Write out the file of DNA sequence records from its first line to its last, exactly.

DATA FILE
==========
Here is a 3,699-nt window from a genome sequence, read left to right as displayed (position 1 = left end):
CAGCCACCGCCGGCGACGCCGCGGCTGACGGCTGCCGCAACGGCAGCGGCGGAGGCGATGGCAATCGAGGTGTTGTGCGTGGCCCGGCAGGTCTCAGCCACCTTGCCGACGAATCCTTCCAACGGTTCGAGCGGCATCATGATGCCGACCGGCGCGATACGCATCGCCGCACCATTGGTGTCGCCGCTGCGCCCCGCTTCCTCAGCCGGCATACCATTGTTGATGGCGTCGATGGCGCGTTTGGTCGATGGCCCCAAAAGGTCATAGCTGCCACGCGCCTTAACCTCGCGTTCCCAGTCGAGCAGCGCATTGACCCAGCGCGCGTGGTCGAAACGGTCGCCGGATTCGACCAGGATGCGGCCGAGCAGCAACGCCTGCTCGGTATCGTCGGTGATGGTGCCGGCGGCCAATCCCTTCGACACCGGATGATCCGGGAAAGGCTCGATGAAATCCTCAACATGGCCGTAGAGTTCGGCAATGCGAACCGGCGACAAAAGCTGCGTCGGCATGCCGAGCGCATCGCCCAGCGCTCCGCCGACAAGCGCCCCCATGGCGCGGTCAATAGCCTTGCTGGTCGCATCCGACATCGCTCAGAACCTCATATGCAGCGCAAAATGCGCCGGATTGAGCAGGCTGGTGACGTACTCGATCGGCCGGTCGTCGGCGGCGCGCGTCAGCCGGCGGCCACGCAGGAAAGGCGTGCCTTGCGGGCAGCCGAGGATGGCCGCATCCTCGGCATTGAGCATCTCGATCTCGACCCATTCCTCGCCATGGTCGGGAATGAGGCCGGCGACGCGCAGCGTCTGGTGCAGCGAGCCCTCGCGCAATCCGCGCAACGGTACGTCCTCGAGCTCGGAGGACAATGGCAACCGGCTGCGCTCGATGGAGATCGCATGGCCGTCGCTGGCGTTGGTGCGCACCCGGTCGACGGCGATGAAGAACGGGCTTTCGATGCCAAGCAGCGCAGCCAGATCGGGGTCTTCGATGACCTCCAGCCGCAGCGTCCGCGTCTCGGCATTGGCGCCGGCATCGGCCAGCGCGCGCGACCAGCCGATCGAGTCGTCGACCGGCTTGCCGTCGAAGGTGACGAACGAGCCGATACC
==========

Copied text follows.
Here is a 3,699-nt window from a genome sequence, read left to right as displayed (position 1 = left end):
CAGCCACCGCCGGCGACGCCGCGGCTGACGGCTGCCGCAACGGCAGCGGCGGAGGCGATGGCAATCGAGGTGTTGTGCGTGGCCCGGCAGGTCTCAGCCACCTTGCCGACGAATCCTTCCAACGGTTCGAGCGGCATCATGATGCCGACCGGCGCGATACGCATCGCCGCACCATTGGTGTCGCCGCTGCGCCCCGCTTCCTCAGCCGGCATACCATTGTTGATGGCGTCGATGGCGCGTTTGGTCGATGGCCCCAAAAGGTCATAGCTGCCACGCGCCTTAACCTCGCGTTCCCAGTCGAGCAGCGCATTGACCCAGCGCGCGTGGTCGAAACGGTCGCCGGATTCGACCAGGATGCGGCCGAGCAGCAACGCCTGCTCGGTATCGTCGGTGATGGTGCCGGCGGCCAATCCCTTCGACACCGGATGATCCGGGAAAGGCTCGATGAAATCCTCAACATGGCCGTAGAGTTCGGCAATGCGAACCGGCGACAAAAGCTGCGTCGGCATGCCGAGCGCATCGCCCAGCGCTCCGCCGACAAGCGCCCCCATGGCGCGGTCAATAGCCTTGCTGGTCGCATCCGACATCGCTCAGAACCTCATATGCAGCGCAAAATGCGCCGGATTGAGCAGGCTGGTGACGTACTCGATCGGCCGGTCGTCGGCGGCGCGCGTCAGCCGGCGGCCACGCAGGAAAGGCGTGCCTTGCGGGCAGCCGAGGATGGCCGCATCCTCGGCATTGAGCATCTCGATCTCGACCCATTCCTCGCCATGGTCGGGAATGAGGCCGGCGACGCGCAGCGTCTGGTGCAGCGAGCCCTCGCGCAATCCGCGCAACGGTACGTCCTCGAGCTCGGAGGACAATGGCAACCGGCTGCGCTCGATGGAGATCGCATGGCCGTCGCTGGCGTTGGTGCGCACCCGGTCGACGGCGATGAAGAACGGGCTTTCGATGCCAAGCAGCGCAGCCAGATCGGGGTCTTCGATGACCTCCAGCCGCAGCGTCCGCGTCTCGGCATTGGCGCCGGCATCGGCCAGCGCGCGCGACCAGCCGATCGAGTCGTCGACCGGCTTGCCGTCGAAGGTGACGAACGAGCCGATACC